Labour’s Nayra Bello O’Shanahan
VENUE: CROSSFIELD CENTRE
HOST: CRASH (Combined Residents Associations of South Hampstead)
IN ye olden days, did anybody ever write down a codified rulebook for the sport of ‘hustings’? Maybe it would have gone something like this: 1. Make sure everybody gets equal time to answer the questions, 2. Use a mic capable of making an eeeeooo noise at random moments to make sure the crowd has not dropped off, and 3. Stop hidden plants in the audience from getting involved.
At the Crossfield Centre in Fairhazel Gardens last night, the third clause on that list was severely tested as we watched the panel of candidates standing in what has become an intriguing contest in Swiss Cottage answer a question on London’s housing crisis from… Rebecca Shirazi, a Labour candidate in the neighbouring Frognal and Fitzjohns ward.
If you’ve even been half reading these pages over the long slog to election day (thanks), you will be aware that Ms Shirazi has been irritating the entrails out of the Conservatives in their safest ward; it’s got quite spicy and the Tories have accused her of being involved in a plotted ‘takeover’ of the council. First things first: Here she was, in a pink t-shirt with the misquoted Mean Girls slogan telling us ‘on Wednesdays we smash the patriarchy’ and introducing herself as simply Becca.
She asked the panel, like a civilian might or might not have done, whether they believed the council should start acting as a social housing developer. Strangely, Labour’s Leo Cassarani did not answer: Becca, I’m confused, you were at our manifesto launch last night, you know what we want to do on housing. Borrow more money.
As if to playfully punk up the typecast left-winger image set for her on the Tory leaflets, Ms Shirazi had begun this curious episode by explaining that the she was “under 3o, working in the city on a high salary”, but STILL unable to afford Camden’s monstrous property market. She said it was all the failure of the “neo liberal marketing of housing”.
Former Lib Dem councillor Nick Russell
The seasoned former Lib Dem councillor Nick Russell, waistcoat, rich radio voice, standing once more, saw through the whole caper and made a joke about how the question sounded like it had come from a plant. Nobody laughed, because the room was surely full of them. Perhaps half of the room of 60 were members of one of the campaign teams or had some sort of affiliation. Four were actually councillors.
As such, and through no fault of the hosts whose staging of this event should be commended, this was a bit of a training match for the Swiss Cottage candidates, some of whom are new to the scene and will have benefited from some mic time; a bit like a role play game of ‘what I’d say if I’m asked…’ but played out in front of us all.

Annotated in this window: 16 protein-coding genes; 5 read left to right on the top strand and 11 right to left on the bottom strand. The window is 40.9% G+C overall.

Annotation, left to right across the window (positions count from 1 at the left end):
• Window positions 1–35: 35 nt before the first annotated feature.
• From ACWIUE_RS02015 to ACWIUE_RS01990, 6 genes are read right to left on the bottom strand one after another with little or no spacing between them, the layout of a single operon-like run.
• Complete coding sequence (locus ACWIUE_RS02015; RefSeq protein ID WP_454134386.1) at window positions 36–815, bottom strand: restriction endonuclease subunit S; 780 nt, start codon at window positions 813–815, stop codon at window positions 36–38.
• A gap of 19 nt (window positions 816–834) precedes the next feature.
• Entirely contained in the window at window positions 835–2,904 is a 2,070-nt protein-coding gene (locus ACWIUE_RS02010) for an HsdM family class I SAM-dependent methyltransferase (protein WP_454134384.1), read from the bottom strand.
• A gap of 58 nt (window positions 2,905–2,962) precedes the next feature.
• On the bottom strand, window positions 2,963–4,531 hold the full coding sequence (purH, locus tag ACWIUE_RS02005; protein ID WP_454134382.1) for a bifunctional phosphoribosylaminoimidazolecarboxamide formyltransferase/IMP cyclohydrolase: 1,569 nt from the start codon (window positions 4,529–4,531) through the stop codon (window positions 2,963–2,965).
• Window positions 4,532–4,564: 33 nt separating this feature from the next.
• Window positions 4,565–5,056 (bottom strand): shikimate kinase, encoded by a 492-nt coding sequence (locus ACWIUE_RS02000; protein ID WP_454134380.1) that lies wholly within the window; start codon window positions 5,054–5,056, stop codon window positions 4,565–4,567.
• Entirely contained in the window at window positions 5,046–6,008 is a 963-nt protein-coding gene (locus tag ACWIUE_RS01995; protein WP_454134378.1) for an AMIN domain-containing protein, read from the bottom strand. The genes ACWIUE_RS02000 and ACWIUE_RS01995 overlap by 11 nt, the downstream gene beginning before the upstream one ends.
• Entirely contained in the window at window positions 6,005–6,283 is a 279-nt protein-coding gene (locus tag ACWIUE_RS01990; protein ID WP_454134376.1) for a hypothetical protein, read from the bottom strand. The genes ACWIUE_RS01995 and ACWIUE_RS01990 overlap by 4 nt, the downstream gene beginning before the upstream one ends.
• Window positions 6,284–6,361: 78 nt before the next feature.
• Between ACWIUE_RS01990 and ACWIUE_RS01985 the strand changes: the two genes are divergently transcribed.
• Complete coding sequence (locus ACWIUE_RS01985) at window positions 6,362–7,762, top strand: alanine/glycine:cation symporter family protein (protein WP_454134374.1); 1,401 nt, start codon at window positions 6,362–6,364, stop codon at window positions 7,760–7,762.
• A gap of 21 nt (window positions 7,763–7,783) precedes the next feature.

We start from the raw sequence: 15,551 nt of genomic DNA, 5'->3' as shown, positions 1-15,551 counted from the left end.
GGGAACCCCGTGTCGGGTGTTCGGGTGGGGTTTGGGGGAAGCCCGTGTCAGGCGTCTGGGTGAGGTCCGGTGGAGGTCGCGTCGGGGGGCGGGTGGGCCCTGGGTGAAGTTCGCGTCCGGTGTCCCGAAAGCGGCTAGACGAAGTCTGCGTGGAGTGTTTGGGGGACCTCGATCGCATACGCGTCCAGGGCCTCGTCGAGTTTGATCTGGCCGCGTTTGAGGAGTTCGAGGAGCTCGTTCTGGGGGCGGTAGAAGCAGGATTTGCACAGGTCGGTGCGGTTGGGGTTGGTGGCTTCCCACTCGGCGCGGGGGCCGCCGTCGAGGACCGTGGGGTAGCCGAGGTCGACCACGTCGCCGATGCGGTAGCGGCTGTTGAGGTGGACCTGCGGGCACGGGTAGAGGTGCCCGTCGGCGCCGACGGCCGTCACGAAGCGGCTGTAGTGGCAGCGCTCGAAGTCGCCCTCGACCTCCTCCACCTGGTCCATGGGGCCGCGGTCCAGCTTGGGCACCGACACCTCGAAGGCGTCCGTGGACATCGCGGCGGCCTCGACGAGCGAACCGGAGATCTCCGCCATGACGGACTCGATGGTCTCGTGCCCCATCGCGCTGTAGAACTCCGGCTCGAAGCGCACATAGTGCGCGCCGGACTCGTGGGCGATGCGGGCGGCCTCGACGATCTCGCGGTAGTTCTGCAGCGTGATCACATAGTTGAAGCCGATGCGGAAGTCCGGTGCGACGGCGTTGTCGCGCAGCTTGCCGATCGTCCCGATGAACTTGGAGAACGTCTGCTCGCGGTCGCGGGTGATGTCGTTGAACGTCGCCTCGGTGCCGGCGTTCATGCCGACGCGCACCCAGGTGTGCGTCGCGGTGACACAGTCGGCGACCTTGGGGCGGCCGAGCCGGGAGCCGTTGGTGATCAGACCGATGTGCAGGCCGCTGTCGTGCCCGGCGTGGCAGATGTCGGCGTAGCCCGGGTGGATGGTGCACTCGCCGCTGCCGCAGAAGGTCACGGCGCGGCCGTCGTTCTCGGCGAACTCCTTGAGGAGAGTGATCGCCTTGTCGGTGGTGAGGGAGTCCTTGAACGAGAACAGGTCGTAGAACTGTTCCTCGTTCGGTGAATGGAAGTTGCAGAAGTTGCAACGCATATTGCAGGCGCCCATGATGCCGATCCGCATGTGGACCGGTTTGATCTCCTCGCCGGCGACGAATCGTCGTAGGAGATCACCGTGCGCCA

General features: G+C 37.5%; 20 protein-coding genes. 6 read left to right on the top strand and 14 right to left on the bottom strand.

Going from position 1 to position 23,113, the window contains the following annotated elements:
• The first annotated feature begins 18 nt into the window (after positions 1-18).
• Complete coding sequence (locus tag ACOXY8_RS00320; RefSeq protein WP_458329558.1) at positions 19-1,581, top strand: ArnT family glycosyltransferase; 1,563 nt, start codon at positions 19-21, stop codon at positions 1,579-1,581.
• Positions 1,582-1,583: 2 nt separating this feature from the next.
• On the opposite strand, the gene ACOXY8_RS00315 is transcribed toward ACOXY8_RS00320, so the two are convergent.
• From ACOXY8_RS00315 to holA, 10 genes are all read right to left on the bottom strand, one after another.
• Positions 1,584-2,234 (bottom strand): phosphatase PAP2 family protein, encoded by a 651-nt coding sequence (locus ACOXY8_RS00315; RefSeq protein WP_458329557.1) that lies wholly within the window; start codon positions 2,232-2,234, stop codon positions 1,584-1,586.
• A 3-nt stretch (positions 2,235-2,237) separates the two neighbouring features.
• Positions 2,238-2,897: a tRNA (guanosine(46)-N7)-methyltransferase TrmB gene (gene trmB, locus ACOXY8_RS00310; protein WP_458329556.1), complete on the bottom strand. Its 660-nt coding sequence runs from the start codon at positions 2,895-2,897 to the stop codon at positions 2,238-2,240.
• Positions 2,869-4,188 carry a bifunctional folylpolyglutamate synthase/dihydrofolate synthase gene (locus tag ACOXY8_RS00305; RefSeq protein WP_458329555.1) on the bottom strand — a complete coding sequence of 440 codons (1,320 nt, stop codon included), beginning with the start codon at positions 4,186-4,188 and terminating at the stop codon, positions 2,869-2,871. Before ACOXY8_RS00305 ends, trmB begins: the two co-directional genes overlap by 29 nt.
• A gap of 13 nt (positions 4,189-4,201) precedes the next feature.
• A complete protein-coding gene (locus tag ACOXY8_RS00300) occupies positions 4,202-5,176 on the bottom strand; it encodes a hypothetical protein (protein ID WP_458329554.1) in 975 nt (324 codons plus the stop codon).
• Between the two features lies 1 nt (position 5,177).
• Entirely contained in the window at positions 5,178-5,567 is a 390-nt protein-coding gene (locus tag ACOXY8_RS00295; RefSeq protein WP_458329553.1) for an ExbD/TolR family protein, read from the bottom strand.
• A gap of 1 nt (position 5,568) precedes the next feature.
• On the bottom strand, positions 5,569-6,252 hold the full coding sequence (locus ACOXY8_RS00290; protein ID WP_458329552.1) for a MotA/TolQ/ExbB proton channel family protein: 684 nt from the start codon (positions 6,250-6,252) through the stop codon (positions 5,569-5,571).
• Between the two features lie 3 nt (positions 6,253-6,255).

Nobody shouted ‘stooge’, even though everybody knew what was unfolding. Mr Russell simply looked Ms Shirazi in the eye and answered calmly about how he thought developers had regularly been let off affordable housing commitments in Camden over the years.
Another question came from Katherine Bligh, a former candidate and Labour Party stalwart. She asked about the EU, presumably an attempt to sniff out Tory feeling on Brexit. Calvin Robinson, named on Labour leaflets as being a keen Brexiteer in quite personal but deliberate tactics, was the only candidate not on the stage for the three parties. He had to be somewhere else.
Don Williams and Kate Fairhurst for the Tories
Don Williams, who has never publicly revealed how he voted in the referendum, took the reins with an answer about how councillors would be powerless to do much more than advocate for EU nationals in the area, if they were worried about their future; the it’s not in our remit answer. Dynamite, who could be the longest serving Tory on the council if re-elected next month, may have a point about the limitations local councillors could face on what happens next with Brexit, but his opponents nodded to themselves with a shared story about how he always seemed happier talking about the Conservative war on waste and dog mess.
Cllr Williams was also keen to explain his party’s opposition to the CS11 cycle route, a fault line with supporters of the scheme on the Labour side. All parties, meanwhile, are naturally devastated about the tower block being imposed on the area in Swiss Cottage; the questions on that came from angry members of the public.
The Labour candidates answered that question from their own colleague, Ms Bligh, with fulsome love for everything European. Maybe the set-up, if we can call it that, had not countenanced the generous time allowances for contributions, however. With no stopwatch (click back to the top of the page, and that first regulation in the hustings rulebook), the Lib Dems almost racked up ten minutes as confident debutant Kushal Bhimjiani railed off attacks on both Conservative and Labour approaches to Europe.
Once in her groove, you wondered if she might actually still be there at last orders, as she found one way after another to tell us that the Lib Dems were our only saviours on Europe. The number of combinations was spectacular in itself.
Even some of the people affiliated to Labour quietly tapped a foot in consensus at some of her points, but a riff about how the country was being held “hostage to 70,000 Conservative members”, who she said held the power to change the government’s course on Brexit, was too much to stomach for the Tories. And 16 million people who voted to leave, came a feint murmur from somewhere in the room.
The Greens declined to appear, the chair said, while the Independents for the Movement said they did not get an invite.